- 2 min
Insurers are aware of the strong potential of emerging countries
During the last two decades, the emerging countries* have been major growth drivers for insurance companies’ business. What is more, premiums in these countries increased again in 2016, by 14% against 0.7% in developed countries. This trend is expected to continue in the years to come. Here are a few facts and figures to prove it.
In 2016, the emerging markets accounted for 20% of global premiums (life and non-life), compared to barely 5% in 2000 (according to Swiss Re figures). However, this rapid growth should be set against their share of the world’s population (86%) and global GDP (40%).
- The average spending on insurance per inhabitant amounted to $149 in developing countries in 2016, against $3,505 in developed countries.
- The average penetration rate, calculated in relation to GDP, reached 3.2% in the emerging economies, against 8.8% for the most advanced.
These results are explained by the insufficient insurance coverage of populations on the lowest incomes. This can be attributed to the shortage of affordable and available insurance solutions, the lack of a risk culture and the fragmented nature of the regulations.
Despite their disparities, the emerging countries share certain common characteristics:
- Economic vigour, expanding domestic markets and the rapid emergence of a middle class with aspirations similar to those found in developed countries, including with regard to spending on health and personal risk insurance.
- Large differences in income between populations. Inequalities between the richest and poorest households are greater than the average figures for OECD countries.
The number of people on very low incomes (and especially those working in the informal sector) and who are in need of insurance, is estimated at 3 and 4 billion (according to a study by Accenture), which amounts to a potential market of $30 to $50 billion in insurance premiums. These individuals have no protection against negative external events such as illnesses, natural disasters and accidents.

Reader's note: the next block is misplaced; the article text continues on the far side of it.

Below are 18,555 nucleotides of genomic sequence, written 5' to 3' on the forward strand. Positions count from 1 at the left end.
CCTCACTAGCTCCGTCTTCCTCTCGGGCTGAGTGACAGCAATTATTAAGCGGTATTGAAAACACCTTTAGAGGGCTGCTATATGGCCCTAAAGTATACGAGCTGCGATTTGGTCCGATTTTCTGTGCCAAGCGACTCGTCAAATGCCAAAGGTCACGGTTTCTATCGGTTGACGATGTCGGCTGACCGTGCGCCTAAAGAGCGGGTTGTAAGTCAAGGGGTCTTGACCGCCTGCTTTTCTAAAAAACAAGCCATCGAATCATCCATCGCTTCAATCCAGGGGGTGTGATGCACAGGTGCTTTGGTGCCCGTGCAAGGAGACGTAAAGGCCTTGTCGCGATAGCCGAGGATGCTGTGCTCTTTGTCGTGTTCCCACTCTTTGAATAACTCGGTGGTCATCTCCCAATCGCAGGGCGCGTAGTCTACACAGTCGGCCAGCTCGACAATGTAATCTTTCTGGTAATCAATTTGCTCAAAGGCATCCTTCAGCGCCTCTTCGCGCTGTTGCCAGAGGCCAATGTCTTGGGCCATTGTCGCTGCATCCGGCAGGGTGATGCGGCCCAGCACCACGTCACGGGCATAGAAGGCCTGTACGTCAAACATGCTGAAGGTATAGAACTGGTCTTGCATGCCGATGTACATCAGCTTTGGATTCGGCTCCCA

The most appropriate response to this situation is micro-insurance. The long-term challenge for insurers will be to encourage the millions of policyholders who have opted for this product to subscribe to traditional insurance services.
Two factors are supporting this tendency:
- There are immense needs in the agricultural sector, despite the rapid rate of urbanisation. Agriculture remains a key driver for the economic development of emerging countries. According to Swiss Re, agricultural insurance could actually triple between now and 2025, rising to around $15 billion. It guarantees stable resources for farmers and, as a consequence, gives them access to credit for investment in their farms, in a context of climate change and volatile agricultural commodity prices.
- Reduction of mobile phone blank signal reception spots: rural areas are increasingly covered by 3G/4G services, narrowing the gap between rural and urban populations. According to the international association of mobile telephony operators (GSMA), 80% of micro-insurance customers have subscribed to their products directly on their mobile phones.
To conquer these emerging markets, insurers must adopt innovative approaches incorporating solutions and distribution channels that are adapted to the local populations. In certain cases, it is sometimes better to establish partnerships with local operators as part of a long-term investment strategy. It should also be noted that many emerging countries, with China leading the way, are adopting protectionist approaches to promote the development of their national financial stakeholders.
* countries which differ from the others in their category (developing countries) by posting better macroeconomic performance (industrial production and employment) and high growth rates. China, India and Indonesia, in addition to Latin American countries such as Brazil and Argentina, are regularly included in this category (source: Larousse).